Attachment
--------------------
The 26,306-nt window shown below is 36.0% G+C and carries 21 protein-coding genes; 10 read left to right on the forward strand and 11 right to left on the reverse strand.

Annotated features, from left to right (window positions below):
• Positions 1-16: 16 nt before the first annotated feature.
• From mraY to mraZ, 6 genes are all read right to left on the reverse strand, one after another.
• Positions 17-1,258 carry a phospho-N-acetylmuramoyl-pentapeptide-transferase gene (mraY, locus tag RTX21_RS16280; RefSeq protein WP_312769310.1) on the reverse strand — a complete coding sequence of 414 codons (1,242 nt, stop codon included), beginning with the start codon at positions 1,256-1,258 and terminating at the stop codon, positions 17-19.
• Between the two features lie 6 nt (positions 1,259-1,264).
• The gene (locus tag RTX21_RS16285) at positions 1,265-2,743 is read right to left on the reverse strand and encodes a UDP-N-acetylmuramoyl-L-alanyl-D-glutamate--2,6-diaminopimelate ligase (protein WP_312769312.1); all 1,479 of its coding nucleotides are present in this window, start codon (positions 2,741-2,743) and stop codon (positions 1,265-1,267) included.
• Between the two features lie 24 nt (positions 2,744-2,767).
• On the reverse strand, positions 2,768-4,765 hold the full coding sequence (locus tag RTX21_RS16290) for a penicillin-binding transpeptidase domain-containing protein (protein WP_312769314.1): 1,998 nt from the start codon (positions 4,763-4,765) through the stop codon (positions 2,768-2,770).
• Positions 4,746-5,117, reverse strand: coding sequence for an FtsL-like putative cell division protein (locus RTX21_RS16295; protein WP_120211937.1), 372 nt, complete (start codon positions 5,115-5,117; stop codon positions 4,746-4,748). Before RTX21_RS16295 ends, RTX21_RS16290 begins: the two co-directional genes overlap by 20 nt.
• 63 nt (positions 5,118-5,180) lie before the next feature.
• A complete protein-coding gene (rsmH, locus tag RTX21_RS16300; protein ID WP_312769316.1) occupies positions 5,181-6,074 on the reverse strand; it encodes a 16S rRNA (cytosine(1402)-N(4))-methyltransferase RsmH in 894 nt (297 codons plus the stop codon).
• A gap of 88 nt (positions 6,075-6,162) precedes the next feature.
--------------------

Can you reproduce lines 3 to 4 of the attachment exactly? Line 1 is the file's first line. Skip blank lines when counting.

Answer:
• Positions 1-16: 16 nt before the first annotated feature.
• From mraY to mraZ, 6 genes are all read right to left on the reverse strand, one after another.